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HMRC internal manual

Inheritance Tax Manual

From
HM Revenue & Customs
Updated
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Quantifying increase at deceased's estate: PQSR

: The basic situation when potential quick succession relief (PQSR) occurs is whenlifetime gift by A to B death of B within the five year quick succession relief (QSR) period later death of A within seven years of the gift, on which tax is then payable.

  * (£370,000 ÷ £400,000) × £30,000 × 60% = £16,650
    
    Refer to Technical for directions if

  * the transferor’s Will provides for the tax on the gift to be paid out of their estate, or
  * your deceased leaves their estate (or part of it) to the transferor.
  * As the extent of the PQSR depends on the actual tax paid, you must wait to see what is paid on the transferor's death before giving any PQSR on your deceased’s death, as transferee. If tax is then paid, you may give QSR ([<u>IHTM22041</u>](https://www.gov.uk/hmrc-internal-manuals/inheritance-tax-manual/ihtm22041)) in the normal way. Though the tax paid on the transfer is triggered by the transferor's death, it is due in respect of the earlier gift and treated as having been paid at that time.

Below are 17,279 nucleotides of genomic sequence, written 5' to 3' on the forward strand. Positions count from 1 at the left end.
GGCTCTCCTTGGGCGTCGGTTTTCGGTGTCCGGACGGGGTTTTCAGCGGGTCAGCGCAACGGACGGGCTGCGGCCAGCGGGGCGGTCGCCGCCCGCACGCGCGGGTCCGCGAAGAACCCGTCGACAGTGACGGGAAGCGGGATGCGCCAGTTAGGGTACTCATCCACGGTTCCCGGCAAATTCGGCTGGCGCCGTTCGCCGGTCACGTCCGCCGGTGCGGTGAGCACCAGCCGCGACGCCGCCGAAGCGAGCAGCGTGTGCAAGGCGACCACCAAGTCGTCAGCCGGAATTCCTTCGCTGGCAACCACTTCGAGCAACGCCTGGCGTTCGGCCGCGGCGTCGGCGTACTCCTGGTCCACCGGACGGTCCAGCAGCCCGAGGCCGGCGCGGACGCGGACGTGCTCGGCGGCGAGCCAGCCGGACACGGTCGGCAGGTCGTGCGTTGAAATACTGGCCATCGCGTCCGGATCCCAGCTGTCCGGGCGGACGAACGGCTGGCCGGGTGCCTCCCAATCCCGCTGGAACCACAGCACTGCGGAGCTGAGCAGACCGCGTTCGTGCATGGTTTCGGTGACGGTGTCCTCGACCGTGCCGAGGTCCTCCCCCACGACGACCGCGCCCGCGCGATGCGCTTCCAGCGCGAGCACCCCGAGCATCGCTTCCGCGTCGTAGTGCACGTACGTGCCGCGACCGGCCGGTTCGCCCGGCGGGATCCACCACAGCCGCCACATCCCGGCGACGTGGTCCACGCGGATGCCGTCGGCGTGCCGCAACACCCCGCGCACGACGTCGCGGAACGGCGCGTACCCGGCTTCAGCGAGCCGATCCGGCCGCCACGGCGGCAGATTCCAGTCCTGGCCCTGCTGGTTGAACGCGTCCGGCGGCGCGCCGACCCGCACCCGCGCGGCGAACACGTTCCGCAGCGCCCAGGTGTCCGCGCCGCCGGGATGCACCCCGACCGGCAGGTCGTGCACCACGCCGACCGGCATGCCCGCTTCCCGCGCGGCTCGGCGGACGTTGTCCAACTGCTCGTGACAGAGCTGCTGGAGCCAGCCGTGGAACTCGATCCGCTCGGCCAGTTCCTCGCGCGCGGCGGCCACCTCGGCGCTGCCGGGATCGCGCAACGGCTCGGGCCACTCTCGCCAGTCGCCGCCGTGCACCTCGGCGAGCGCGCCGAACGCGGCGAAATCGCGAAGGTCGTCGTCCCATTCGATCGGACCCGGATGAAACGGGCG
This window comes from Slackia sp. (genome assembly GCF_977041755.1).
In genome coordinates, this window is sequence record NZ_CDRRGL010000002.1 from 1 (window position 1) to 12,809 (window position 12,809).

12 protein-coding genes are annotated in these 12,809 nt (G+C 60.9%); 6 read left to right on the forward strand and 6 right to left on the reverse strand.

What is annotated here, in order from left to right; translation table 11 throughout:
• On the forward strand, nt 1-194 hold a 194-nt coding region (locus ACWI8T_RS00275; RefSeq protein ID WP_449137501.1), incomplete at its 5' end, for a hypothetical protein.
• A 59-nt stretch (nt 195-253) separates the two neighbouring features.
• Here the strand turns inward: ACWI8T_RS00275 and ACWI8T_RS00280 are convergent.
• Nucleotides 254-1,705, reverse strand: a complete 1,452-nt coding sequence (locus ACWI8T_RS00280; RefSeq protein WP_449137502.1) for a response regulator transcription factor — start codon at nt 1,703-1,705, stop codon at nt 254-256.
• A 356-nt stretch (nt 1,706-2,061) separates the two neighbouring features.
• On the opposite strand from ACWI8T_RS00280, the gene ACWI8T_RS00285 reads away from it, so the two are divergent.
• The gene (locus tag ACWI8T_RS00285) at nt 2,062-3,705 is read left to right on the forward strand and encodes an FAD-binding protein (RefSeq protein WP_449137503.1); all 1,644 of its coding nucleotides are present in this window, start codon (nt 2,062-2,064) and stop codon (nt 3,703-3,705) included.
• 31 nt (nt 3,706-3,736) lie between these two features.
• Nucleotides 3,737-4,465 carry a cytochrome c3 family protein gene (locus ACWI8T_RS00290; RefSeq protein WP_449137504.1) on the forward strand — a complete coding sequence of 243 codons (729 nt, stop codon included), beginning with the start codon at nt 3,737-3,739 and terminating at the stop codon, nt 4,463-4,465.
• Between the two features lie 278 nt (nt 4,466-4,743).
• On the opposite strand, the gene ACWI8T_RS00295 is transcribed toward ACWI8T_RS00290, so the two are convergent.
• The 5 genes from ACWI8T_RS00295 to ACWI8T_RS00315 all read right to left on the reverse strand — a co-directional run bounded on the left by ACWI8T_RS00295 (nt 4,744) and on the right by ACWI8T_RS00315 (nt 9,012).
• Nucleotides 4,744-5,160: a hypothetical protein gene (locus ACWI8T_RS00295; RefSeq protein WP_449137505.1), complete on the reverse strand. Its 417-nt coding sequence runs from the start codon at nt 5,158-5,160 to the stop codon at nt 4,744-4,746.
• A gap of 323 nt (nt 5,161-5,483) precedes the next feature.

## Example
    
    Erica gave Clive £400,000 cash in May 2009 (no annual exemption was available).
    
    Clive died in August 2011 leaving an estate of £800,000, which had been increased by the gift from Erica.
    
    Erica died in April 2012. As she died within seven years of making the gift to Clive Inheritance Tax (IHT) is now payable on the gift and QSR is due on Clive’s estate.
    
    The IHT payable on Erica’s death is (£400,000 - £325,000) × 40% = £30,000
    
    The increase to Clive’s estate from the gift is £400,000 - £30,000 = £370,000
    
    The QSR due on Clive’s estate is